Emacs Lisp Idioms for Text Processing in Batch Style

By Xah Lee. Date: . Last updated: .

This page shows common programing patterns of emacs lisp for batch text processing. Typically the type of tasks one would do in unix shell tools or Perl. For example, find replace on a list of given files or dir, process (small sized) log files, compile a bunch of files, generating a report.

If you don't know elisp, see: Emacs Lisp Basics.

Run Emacs Lisp Script in Shell

Emacs Lisp: Run Elisp Script in Shell

Read / Write to File

Read-Only Text Processing

To process thousands of files, read only, use with-temp-buffer.

(defun my-process-file (fPath)
  "Process the file at path FPATH …"
  (with-temp-buffer
    (insert-file-contents fPath)
    ;; process it …
    ))

Modify Files

If you want to write to file ONLY when you actually changed the file, you can create flag variable and call write-region, like this:

(defun my-process-file (fPath)
  "Process the file at path FPATH …"
  (let ((fileChanged-p nil))
    (with-temp-buffer
      (insert-file-contents fPath)

      ;; process text
      ;; set fileChanged-p to t or nil

      (when fileChanged-p (write-region 1 (point-max) fPath)))))

If you always need to change every file, use with-temp-file.

Note: you should not use find-file or write-file, because they have many side-effects and is slow. See: Emacs Lisp Text Processing: find-file vs with-temp-buffer.

Read File Content as String or List of Lines

Emacs Lisp: Read File Content as String or List of Lines

File and Directory Manipulation

Filename Manipulation

Commonly used functions to manipulate file names.

(file-name-directory f)      ; get dir path
(file-name-nondirectory f)   ; get file name

(file-name-extension f)      ; get suffix
(file-name-sans-extension f) ; remove suffix

(file-relative-name f )      ; get relative path
(expand-file-name f )        ; get full path

default-directory       ; get the current dir (this is a variable)

(info "(elisp) File Names")

File and Directory Manipulation

Commonly used functions to manipulate files and directorys.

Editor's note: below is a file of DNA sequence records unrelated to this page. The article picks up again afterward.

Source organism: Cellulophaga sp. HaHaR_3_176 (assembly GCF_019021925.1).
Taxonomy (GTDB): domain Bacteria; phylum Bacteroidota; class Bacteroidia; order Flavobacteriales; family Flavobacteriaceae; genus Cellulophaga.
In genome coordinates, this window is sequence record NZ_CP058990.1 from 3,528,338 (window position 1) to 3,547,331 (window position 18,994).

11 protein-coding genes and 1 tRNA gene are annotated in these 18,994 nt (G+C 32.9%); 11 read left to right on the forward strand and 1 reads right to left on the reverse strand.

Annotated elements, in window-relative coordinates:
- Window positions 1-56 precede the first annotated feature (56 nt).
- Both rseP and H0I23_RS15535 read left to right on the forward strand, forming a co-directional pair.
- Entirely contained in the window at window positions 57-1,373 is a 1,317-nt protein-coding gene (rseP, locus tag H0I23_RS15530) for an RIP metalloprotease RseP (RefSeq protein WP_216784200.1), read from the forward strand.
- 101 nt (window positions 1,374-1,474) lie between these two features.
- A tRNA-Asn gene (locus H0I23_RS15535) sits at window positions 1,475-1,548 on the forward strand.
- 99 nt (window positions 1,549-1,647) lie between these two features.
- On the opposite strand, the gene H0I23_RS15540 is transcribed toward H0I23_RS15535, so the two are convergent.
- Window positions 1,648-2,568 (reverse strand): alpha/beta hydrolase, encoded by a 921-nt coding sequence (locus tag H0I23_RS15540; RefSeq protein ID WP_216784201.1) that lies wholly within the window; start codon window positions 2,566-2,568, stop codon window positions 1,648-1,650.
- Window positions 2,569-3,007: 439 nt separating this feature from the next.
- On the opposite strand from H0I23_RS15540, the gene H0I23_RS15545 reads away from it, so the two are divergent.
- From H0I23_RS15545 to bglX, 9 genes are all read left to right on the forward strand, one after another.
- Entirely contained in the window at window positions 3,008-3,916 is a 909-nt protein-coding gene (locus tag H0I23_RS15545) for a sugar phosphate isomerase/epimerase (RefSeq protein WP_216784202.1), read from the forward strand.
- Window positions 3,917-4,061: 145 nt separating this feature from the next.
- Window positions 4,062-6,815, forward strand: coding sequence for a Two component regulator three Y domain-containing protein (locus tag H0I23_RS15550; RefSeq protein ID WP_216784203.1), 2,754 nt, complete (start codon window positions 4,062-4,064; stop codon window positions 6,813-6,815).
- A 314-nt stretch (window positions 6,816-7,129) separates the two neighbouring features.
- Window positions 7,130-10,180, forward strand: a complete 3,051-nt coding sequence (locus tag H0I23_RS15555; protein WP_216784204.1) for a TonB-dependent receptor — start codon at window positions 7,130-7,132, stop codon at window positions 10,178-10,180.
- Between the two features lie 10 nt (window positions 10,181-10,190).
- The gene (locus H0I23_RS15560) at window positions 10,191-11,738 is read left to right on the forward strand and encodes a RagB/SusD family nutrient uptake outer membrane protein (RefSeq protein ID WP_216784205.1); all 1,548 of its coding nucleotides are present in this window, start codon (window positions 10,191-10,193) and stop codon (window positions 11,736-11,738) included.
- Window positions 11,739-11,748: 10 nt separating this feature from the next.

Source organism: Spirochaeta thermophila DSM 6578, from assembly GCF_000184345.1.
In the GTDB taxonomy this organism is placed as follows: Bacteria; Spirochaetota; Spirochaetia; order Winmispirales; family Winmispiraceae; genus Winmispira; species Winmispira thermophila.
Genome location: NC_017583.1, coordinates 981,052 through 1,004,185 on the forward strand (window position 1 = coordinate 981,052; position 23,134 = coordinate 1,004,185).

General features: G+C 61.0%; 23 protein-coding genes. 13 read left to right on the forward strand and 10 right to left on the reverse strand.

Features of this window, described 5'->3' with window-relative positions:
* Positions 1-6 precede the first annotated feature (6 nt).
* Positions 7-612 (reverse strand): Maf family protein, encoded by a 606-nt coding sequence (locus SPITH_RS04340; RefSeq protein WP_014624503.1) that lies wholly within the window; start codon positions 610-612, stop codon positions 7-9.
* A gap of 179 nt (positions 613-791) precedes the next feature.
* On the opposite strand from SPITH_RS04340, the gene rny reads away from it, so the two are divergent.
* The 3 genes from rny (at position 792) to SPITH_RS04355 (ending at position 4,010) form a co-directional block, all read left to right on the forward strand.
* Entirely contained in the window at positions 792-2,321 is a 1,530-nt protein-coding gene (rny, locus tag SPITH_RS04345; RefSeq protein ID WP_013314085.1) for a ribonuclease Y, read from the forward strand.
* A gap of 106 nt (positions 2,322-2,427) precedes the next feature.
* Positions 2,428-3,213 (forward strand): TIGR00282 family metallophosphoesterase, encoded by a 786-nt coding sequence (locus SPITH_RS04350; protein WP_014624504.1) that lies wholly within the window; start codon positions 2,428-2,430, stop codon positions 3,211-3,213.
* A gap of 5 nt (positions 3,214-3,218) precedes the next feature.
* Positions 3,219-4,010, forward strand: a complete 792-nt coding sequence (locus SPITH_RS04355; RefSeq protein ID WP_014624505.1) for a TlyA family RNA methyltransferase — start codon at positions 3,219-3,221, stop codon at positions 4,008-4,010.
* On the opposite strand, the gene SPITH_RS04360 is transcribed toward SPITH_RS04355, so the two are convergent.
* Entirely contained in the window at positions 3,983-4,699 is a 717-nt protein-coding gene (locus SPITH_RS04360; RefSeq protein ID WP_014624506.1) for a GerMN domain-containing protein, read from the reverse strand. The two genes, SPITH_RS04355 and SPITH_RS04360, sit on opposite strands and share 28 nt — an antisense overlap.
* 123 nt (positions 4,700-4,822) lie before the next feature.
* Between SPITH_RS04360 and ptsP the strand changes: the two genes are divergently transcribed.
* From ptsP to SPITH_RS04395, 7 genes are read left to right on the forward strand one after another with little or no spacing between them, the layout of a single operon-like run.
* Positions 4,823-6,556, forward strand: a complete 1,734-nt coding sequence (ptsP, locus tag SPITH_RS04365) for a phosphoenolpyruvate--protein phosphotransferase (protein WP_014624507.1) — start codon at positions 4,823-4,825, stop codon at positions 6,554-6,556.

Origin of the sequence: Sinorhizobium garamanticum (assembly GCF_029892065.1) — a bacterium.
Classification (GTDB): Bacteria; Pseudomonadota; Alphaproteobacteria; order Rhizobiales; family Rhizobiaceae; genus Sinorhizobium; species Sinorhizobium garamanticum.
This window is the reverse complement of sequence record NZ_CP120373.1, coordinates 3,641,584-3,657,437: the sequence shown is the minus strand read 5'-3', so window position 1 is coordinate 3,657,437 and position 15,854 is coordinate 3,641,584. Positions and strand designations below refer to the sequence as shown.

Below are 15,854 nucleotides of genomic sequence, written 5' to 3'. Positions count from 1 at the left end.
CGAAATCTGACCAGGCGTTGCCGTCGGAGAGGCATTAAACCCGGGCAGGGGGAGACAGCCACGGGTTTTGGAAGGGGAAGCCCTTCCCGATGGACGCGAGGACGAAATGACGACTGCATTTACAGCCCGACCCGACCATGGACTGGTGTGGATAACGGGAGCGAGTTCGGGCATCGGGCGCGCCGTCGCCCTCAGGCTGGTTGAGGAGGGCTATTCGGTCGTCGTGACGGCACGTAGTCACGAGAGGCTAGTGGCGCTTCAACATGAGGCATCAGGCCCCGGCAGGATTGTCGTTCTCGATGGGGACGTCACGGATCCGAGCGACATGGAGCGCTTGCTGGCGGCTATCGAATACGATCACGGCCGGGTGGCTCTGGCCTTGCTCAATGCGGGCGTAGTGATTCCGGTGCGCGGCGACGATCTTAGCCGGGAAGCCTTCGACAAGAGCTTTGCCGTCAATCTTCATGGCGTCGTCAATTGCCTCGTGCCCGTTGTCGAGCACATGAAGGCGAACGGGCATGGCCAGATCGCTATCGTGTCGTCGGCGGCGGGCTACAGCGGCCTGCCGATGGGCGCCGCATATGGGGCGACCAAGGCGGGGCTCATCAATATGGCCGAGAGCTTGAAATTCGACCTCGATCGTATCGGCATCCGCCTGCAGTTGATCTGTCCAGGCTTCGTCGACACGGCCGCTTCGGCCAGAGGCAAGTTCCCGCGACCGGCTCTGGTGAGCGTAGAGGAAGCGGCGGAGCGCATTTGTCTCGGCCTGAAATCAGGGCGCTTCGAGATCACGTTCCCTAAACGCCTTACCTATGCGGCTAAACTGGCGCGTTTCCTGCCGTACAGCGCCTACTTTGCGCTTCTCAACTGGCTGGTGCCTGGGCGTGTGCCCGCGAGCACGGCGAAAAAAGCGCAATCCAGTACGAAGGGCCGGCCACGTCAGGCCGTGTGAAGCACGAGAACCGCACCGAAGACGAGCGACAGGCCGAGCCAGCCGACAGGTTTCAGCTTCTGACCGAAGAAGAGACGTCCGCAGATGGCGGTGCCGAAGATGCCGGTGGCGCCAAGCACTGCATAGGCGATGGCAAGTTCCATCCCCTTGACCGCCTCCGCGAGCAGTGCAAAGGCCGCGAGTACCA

(file-exists-p FILENAME)

(rename-file FILE NEWNAME &optional OK-IF-ALREADY-EXISTS)

(copy-file FILE NEWNAME &optional OK-IF-ALREADY-EXISTS KEEP-TIME PRESERVE-UID-GID)

(delete-file FILE)

(set-file-modes FILE MODE)
;; get list of file names
(directory-files DIR &optional FULL MATCH NOSORT)

;; create a dir. Non existent paren dirs will be created
(make-directory DIR &optional PARENTS)

;; copy/delete whole dir
(delete-directory DIRECTORY &optional RECURSIVE) ; RECURSIVE option new in emacs 23.2
(copy-directory DIR NEWNAME &optional KEEP-TIME PARENTS) ; new in emacs 23.2

(info "(elisp) Files")

Example: make backup file.

(defun make-backup ()
  "Make a backup copy of current buffer's file.
Create a backup of current buffer's file.
The new file name is the old file name with trailing “~”, in the same dir.
If such a file already exist, append more “~”.
If the current buffer is not associated with a file, its a error."
  (interactive)
  (let (fName backupName)
    (setq fName (buffer-file-name))
    (setq backupName (concat fName "~"))

    (while (file-exists-p backupName)
      (setq backupName (concat backupName "~")))

    (copy-file fName backupName t)
    (message (concat "Backup saved as: " (file-name-nondirectory backupName)))))

Find the Current Elisp Script's File Name Programmatically

Emacs Lisp: Get Script Name at Run Time, Call by Relative Path

Call Shell Command

Call a shell command, wait for it to finish before continuing, use shell-command or shell-command-to-string.

; idiom for calling a shell command
(shell-command "cp /somepath/myfile.txt  /somepath")

; idiom for calling a shell command and get its output
(shell-command-to-string "ls")

Call a shell command, but don't wait for it to finish before continuing, use start-process or start-process-shell-command. Here a example:

;; open files in Linux desktop
(mapc
 (lambda (fPath)
   (let ((process-connection-type nil))
     (start-process "" nil "xdg-open" fPath)) )
 myFileList)

For detail, see: Emacs: Open File in External App.

(info "(elisp) Asynchronous Processes")

Traverse Directory

Emacs Lisp: Traverse Directory

Get Command Line Arguments

To get arguments passed from the command line, use the built-in variable argv.

Emacs Lisp: Get Command Line Arguments

Process Lines

Emacs Lisp: Functions to Process Lines

Print, Princ, Prin1, Format, Message

Emacs Lisp: print, princ, prin1, format, message

Practical Examples

For some practical examples of batch style text processing, see:

( Thanks to Rubén Berenguel for a correction.) ( thx to Phil Hudson for a tip.)

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